Just how many of the newspaper articles and gossip column inches devoted to the comings and goings of the stars and celebrities can we reasonably assess as being true?
We would like to think, perhaps a trifle naively, that what was published in the twenties and thirties was more likely to have a basis in fact, but it seems not. Or was this little teaser a ploy to get Betty’s name back in the paper?
BETTY STOCKFIELD.Some weeks ago a correspondent stated that Miss Betty Stockfield of “City or Song” (sic) fame was the daughter of a well known Melbourne doctor. This is incorrect as Miss Stockfield is the daughter of Mr. and Mrs. Harry Stockfield, late of Camewarra, Epping, Sydney. The stockfields left Australia about seven months before war was declared. Betty is also the god-daughter of Mrs. Edmund Playfair, a well known Sydney society leader.
The movie title should have read “City of Song” …. and, of course, Stockfeld has that extra i all the way through the piece. Who is, or should I say was, Mrs Edmund Playfair?
It would seem that Mrs Playfair could lay claim to knowing all about Betty and her family and is quoted at some length in a page 3 article, replete with illustrations, that featured in The Sun on September 1931. You can see the full article here and it’s hardly surprising that some of the phrasing of the above quoted piece can be found in Mrs Playfair’s big September splash. She claims an association close enough to have prompted Betty’s mother, Susan, to have called her second daughter Dahlis after her own daughter of that name.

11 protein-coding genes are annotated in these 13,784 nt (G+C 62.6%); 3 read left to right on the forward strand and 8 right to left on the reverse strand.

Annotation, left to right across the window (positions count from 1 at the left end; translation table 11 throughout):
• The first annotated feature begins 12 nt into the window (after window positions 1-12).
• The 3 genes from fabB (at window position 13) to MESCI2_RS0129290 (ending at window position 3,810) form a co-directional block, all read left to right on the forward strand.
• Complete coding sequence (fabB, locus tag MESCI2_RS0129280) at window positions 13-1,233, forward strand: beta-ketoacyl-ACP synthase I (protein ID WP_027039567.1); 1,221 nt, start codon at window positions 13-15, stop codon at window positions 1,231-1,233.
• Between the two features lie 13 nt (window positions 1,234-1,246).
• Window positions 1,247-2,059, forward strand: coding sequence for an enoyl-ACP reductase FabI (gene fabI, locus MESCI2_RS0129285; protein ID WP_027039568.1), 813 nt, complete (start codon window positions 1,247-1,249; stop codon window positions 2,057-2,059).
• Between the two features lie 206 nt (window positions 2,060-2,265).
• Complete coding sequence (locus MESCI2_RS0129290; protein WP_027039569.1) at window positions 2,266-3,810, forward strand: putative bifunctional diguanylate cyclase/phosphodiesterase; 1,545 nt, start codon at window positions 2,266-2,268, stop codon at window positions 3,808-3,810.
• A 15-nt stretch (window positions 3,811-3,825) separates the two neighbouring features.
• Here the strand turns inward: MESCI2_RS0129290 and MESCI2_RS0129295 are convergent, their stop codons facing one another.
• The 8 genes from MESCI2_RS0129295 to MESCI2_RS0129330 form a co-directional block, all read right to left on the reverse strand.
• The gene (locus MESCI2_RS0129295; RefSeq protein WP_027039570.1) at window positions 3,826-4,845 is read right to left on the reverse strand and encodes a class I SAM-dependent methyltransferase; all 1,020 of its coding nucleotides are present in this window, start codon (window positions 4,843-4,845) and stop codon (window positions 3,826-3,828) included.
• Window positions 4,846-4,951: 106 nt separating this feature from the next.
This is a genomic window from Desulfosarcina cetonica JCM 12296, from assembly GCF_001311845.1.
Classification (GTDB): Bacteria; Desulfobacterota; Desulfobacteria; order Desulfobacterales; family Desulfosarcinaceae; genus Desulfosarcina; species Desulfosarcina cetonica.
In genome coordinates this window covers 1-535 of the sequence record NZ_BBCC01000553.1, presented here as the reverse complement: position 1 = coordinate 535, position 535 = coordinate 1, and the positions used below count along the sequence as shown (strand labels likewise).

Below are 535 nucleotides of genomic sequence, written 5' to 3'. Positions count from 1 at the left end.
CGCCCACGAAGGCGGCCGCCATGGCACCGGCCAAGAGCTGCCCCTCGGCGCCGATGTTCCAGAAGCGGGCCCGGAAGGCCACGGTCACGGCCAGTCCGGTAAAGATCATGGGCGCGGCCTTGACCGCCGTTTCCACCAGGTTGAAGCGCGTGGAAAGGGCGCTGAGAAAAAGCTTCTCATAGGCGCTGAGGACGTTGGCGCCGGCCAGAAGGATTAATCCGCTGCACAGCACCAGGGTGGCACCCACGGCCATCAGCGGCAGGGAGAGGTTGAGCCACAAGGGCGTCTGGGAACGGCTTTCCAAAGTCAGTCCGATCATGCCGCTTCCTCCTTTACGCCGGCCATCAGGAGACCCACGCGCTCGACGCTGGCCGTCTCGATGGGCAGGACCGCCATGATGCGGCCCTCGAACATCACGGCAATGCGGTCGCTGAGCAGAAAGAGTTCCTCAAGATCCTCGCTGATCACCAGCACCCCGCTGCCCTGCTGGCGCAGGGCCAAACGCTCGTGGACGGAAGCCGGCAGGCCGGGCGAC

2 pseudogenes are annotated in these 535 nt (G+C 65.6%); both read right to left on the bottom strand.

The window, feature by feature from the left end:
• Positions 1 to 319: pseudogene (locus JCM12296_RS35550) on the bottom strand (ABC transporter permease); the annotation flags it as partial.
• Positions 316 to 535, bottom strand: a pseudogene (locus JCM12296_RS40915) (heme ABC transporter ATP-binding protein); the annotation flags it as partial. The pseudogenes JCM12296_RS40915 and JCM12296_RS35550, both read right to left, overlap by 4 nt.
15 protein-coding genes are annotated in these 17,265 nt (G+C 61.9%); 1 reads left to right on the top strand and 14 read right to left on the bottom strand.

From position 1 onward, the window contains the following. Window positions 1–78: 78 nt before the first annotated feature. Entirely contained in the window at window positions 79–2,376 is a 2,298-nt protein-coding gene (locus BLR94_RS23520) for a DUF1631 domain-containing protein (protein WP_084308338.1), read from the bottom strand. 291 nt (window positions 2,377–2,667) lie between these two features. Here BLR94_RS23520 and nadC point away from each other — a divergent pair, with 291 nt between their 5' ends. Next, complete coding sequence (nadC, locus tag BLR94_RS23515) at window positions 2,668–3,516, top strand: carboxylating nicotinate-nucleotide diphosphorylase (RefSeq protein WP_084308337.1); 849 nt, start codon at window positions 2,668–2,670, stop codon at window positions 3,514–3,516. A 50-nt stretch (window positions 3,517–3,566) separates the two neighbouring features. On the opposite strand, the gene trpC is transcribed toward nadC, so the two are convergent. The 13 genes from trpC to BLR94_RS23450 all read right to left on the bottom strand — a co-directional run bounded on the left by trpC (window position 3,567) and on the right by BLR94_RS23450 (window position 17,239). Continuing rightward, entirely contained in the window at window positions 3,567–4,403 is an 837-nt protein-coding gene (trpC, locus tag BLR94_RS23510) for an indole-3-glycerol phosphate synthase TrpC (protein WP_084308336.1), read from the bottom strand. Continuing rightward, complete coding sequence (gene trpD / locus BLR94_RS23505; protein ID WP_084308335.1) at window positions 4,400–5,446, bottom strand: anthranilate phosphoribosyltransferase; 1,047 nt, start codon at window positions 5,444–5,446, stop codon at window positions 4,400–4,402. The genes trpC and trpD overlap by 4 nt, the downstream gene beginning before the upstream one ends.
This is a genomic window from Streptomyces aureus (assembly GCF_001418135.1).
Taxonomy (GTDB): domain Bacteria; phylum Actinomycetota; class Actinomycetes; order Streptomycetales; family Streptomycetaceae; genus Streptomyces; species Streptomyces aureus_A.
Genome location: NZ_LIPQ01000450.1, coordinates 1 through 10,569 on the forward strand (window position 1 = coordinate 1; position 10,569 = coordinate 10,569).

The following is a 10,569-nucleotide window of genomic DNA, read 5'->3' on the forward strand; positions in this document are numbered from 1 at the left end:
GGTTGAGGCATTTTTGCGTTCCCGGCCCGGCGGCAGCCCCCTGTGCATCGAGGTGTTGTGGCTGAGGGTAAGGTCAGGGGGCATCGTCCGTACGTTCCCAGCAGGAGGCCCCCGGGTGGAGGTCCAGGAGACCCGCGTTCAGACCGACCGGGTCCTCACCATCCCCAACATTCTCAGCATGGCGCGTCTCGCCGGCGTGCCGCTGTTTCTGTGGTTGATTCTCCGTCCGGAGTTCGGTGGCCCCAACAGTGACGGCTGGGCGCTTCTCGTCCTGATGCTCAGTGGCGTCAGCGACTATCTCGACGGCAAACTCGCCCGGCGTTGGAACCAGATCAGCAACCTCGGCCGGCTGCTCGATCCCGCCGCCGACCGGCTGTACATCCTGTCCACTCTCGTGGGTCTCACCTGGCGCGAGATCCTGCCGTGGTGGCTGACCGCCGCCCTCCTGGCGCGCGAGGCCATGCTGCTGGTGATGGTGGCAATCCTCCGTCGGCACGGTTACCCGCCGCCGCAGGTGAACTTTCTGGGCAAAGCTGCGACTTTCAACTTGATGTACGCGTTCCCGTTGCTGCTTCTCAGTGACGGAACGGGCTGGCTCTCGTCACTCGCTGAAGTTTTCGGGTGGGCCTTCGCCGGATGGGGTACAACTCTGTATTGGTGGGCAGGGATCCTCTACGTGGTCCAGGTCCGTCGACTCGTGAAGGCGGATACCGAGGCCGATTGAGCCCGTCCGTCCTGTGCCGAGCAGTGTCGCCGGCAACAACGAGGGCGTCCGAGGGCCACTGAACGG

In the advance publicity for ‘City of Song’, there were other star profiles and reviews written that offered little teasers:
SYDNEY GIRL AS FILM STAR.Betty Stockfield’s Success.“CITY OF SONG,” to be shown at the Wintergarden Theatre next Saturday, has caused a good deal of surmise about the lovely girl who plays the leading role.- After a private screening in Sydney everyone wanted to know something of Betty Stockfield, the sole description furnished by London being that she was Australian. It is now known that Miss Stockfield—who is a niece of Admiral Evans—was born at Cambewarra, Epping, New South Wales, in 1905. After living for a few yearsin Melbourne she was taken abroad and educated. Her stage life began in the chorus of Charlot’s revue when Gertrude Lawrence was playing the lead. Fascinated by Miss Lawrence, the youngster studied her carefully, and in doing so learned her role. Miss Lawrence became ill, the understudy was also indisposed, and Charlot was at his wit’s end.Then the timid voice of Australia was heard. “I think I could play the part,” said Betty. Charlot was astounded, but he was also helpless. It was either risk the chorus girl or close the show. He took the risk, and Betty was a big success.When visiting Hollywood Miss Stockfield was given a small part in “What Price Glory.” It was then that the director remarked that she would be marvellous if the screen could speak. In “City of Song” she is starred with one of the best voicesin the world, that of Jan Kiepura.